John Adams to Abigail Adams
Hartford Jan. 13. 1777
The Riding has been so hard and rough, and the Weather so cold that We have not been able to push farther than this Place. My little Colt has performed very well hitherto, and I think will carry me through the Journey, very pleasantly.
Our Spirits have been cheered, by two or three Pieces of good News, which Commissary Trumble1 who is now with me, tells us, he saw Yesterday in a Letter from G[eneral] Washington, who has gained another considerable Advantage of the Enemy at Stonny Brook in the Jersies, as G[eneral] Putnam has gained another at Burlington, and the Jersy Militia a third.2 The Particulars, you will have before this reaches you in the public Prints.
The Communication of Intelligence begins to be more open, and We have no Apprehensions of Danger in the Rout We shall take.
How  has Reason to repent of his Rashness, and will have more.
My Love to my dear little ones. They are all very good Children and I have no doubt will continue so. I will drop a Line as often as I can. Adieu.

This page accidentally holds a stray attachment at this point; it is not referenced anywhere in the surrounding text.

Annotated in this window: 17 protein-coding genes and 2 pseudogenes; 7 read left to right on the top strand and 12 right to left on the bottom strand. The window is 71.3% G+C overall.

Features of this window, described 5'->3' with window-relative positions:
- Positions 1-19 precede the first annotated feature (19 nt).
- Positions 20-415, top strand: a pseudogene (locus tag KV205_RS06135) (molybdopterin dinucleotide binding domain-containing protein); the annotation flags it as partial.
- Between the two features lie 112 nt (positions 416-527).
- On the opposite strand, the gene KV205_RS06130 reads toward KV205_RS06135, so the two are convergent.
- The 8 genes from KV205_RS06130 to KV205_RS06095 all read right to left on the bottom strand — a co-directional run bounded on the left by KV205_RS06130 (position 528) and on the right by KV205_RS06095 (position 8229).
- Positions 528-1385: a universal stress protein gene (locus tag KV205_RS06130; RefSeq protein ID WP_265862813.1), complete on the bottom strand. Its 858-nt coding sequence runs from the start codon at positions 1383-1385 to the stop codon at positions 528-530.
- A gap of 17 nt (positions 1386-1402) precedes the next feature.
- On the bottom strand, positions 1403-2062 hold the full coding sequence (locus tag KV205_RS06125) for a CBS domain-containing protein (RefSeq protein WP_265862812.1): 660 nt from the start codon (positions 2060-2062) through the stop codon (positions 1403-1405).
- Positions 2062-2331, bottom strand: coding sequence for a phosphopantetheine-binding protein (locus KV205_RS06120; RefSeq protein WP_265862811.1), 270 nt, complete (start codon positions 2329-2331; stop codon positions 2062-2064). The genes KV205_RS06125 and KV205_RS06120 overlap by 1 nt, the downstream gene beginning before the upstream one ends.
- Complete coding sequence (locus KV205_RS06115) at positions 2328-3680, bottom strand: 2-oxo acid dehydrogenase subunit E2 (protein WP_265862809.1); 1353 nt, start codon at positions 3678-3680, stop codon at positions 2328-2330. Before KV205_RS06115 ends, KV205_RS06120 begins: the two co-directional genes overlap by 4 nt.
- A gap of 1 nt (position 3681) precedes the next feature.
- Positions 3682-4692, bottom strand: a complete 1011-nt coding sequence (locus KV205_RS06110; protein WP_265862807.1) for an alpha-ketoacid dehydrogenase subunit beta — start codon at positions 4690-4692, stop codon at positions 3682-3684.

RC (Adams Papers); addressed: “Mrs. John Adams Braintree”; franked: “Free John Adams”; docketed in pencil by AA.
1. Joseph Trumbull (1737–1778), Harvard 1756 (DAB description begins Allen Johnson and Dumas Malone, eds., Dictionary of American Biography, New York, 1928–1936; 20 vols. plus index and supplements. description ends ).
2. These were actions in Washington’s daring and highly successful winter campaign to drive in the British and Hessian advanced posts in New Jersey, resulting in American victories at Trenton and Princeton. See his letters to Pres. Hancock, 27 Dec. 1776 and 5 Jan. 1777 (Washington, Writings, ed. Fitzpatrick description begins The Writings of George Washington from the Original Manuscript Sources, 1745–1799, ed. John C. Fitzpatrick, Washington, 1931–1944; 39 vols. description ends , 6:441–444, 467–471).